And I wrote, “I don’t know about that.  An italic nib is already by definition cursive.  It did, after all, start with the “cancellaresca corsiva”, or the chancery cursive script from the papal scriptorium.  Only later did it come to be known as “italic”, meaning “from Italy”.  To call it a cursive italic is like calling it an italic italic.  I use italic nibs exclusively, and I write like the wind.  You get used to the sharp edge and pointed corners.  The problem is that most people try to use pressure with their italic nibs to get line variation, even though it isn’t required with italics, and then they complain about the nib ripping the paper.  Well, they are the ones at fault, not the nib.  An italic nib requires a very light touch, and in spite of that, you still get line variation.  You have to learn to let the nib glide over the paper at just the right level of pressure.

        “Practically all the writing in the western world between the 7th and 19th centuries was accomplished with sharp, chisel-cut quills, and before that, chisel-cut reeds, and they wrote quickly enough.  The only constant complaint you read from that era is that they kept running out of the small quantity of ink held by a single dip of a quill, and that they had to keep redipping into an inkwell right in the middle of an interrupted thought.  What they wanted was a pen with its own supply of ink, not a pen with a different nib.  I shouldn’t make too much of quills, though, because they are by their own nature flexible, and that flexiness is responsible for a lot of the italic character of the writing from that era.  But with metal nibs, you need next to no pressure at all.  There’s the familiar Duofold ad from the 1920s touting the fact that the pen would write under its own weight, simply resting on the web of skin between the thumb and index finger, and dragged and pushed along on the paper.  The thumb and finger tips are required only for light control, not pressure, or soft, minimal pressure at best.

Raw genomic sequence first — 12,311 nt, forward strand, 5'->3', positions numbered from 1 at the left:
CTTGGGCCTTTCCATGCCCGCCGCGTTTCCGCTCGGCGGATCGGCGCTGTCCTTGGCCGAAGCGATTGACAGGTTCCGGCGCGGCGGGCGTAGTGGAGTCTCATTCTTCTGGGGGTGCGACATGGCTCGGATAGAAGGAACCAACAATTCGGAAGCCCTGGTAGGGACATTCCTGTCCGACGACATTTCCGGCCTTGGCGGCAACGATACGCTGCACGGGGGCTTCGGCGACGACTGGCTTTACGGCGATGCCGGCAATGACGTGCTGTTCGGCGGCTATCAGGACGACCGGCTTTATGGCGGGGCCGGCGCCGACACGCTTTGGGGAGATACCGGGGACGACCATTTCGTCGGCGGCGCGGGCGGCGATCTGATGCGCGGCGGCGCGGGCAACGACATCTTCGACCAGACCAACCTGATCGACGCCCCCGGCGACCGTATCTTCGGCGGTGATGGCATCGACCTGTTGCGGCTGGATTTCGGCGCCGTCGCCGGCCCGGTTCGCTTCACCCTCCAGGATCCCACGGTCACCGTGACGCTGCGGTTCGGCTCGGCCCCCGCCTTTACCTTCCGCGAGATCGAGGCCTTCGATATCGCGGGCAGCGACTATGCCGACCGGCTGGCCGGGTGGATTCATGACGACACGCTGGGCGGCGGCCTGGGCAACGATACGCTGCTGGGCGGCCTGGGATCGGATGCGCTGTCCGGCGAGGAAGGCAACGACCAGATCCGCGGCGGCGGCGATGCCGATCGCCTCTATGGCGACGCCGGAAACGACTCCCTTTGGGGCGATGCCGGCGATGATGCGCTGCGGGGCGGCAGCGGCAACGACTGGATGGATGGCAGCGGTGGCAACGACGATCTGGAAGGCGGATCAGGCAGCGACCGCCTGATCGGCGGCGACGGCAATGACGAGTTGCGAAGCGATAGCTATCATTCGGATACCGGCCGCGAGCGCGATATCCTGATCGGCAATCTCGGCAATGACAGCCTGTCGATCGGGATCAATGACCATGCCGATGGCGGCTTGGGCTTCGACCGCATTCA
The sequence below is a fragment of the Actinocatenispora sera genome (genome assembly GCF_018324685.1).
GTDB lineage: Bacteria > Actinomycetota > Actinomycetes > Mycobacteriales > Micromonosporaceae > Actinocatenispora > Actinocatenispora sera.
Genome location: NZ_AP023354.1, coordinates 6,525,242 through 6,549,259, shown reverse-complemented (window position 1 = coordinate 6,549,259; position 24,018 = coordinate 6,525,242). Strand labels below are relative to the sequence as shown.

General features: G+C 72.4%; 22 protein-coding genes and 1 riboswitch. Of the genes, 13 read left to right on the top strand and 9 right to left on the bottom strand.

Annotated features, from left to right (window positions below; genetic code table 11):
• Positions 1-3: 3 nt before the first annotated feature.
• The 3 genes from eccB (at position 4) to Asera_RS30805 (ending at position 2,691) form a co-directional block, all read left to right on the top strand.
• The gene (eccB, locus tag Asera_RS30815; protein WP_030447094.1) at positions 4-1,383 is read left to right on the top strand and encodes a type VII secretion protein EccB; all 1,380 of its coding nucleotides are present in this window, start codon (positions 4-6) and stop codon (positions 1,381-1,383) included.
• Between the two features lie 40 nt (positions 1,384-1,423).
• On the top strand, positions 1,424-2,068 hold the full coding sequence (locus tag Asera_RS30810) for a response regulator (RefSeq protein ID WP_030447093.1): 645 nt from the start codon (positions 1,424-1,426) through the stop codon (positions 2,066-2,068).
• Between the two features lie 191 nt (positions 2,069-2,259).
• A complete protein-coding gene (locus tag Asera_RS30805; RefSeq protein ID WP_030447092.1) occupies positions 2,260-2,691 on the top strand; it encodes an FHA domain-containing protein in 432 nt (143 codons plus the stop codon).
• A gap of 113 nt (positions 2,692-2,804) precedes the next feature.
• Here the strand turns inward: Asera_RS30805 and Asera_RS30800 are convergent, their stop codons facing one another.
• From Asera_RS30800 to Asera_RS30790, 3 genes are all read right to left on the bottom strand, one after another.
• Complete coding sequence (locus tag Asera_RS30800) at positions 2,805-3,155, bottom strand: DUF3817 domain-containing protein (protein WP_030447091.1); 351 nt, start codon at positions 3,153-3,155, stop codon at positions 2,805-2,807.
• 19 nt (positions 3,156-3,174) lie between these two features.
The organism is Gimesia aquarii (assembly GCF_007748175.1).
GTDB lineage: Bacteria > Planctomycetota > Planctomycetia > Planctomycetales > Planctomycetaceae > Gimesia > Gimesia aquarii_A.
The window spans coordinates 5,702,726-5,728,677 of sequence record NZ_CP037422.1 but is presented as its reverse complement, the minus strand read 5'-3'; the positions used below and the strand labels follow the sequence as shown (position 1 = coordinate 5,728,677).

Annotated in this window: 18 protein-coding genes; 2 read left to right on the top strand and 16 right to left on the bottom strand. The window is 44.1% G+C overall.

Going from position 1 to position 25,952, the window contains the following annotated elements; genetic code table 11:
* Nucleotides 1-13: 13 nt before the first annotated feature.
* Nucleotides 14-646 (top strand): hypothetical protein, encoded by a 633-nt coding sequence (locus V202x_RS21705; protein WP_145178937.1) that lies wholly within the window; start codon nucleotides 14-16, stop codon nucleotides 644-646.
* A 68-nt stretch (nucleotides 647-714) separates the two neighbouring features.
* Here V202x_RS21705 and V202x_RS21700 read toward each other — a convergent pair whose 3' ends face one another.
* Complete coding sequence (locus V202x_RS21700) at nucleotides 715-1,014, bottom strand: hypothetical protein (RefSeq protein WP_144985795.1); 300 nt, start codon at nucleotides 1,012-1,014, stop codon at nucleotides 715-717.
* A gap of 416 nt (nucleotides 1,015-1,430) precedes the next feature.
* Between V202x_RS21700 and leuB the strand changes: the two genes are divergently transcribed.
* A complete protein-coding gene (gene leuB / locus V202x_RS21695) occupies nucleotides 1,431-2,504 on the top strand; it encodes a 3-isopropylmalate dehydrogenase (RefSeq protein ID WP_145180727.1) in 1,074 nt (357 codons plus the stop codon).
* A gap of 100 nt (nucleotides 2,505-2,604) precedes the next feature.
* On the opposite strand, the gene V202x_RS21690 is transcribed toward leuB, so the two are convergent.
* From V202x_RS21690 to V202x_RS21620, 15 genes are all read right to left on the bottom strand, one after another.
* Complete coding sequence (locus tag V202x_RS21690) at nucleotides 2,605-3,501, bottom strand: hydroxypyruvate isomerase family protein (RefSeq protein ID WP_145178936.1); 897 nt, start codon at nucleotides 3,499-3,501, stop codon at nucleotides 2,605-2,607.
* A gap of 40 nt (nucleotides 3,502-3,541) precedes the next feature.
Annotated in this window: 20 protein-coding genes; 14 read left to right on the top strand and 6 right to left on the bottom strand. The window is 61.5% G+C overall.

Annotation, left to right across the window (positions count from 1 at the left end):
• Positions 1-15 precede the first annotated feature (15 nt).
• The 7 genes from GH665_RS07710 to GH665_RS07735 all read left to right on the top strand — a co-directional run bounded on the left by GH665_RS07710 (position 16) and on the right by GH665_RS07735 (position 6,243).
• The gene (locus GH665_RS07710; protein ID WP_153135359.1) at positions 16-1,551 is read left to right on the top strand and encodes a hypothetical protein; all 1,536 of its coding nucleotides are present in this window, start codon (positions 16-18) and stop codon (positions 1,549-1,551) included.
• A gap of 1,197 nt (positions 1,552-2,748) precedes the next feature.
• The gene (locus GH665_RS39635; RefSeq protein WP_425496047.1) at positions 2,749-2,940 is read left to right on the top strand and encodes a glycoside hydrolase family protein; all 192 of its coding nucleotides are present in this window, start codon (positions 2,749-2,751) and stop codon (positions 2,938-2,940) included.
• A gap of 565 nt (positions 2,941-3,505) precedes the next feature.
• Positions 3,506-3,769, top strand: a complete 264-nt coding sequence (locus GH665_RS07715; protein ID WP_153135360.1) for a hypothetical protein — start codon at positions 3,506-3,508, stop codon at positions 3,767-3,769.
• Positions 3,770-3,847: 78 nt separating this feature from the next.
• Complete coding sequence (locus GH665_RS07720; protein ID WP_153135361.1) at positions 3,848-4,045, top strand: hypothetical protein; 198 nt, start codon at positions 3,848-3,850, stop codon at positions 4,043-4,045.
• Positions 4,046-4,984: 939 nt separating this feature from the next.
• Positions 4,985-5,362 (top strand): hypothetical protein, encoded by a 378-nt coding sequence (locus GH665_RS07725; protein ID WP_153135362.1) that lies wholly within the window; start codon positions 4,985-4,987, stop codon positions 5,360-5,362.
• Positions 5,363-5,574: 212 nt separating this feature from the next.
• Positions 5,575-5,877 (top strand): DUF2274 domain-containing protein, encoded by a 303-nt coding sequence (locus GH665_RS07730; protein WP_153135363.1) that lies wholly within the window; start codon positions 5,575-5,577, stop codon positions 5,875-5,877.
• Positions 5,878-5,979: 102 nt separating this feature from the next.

“Before I typed this post, I wrote the whole thing out with a fountain pen with an italic nib.”

        Dave Johannsen wrote, “So, the word ‘fountain pen’, used to denote a pen that held its own ink, seems to have settled into consistent and unambiguous use more than two decades earlier than the resolution of nib vs. pen.  If I recall correctly, ‘fountain pen’ was pretty well established by the 1880s?  I would have guessed that nib, pen, holder, and fountain pen usage would have all shaken out more or less simultaneously.  Thanks for the interesting post.”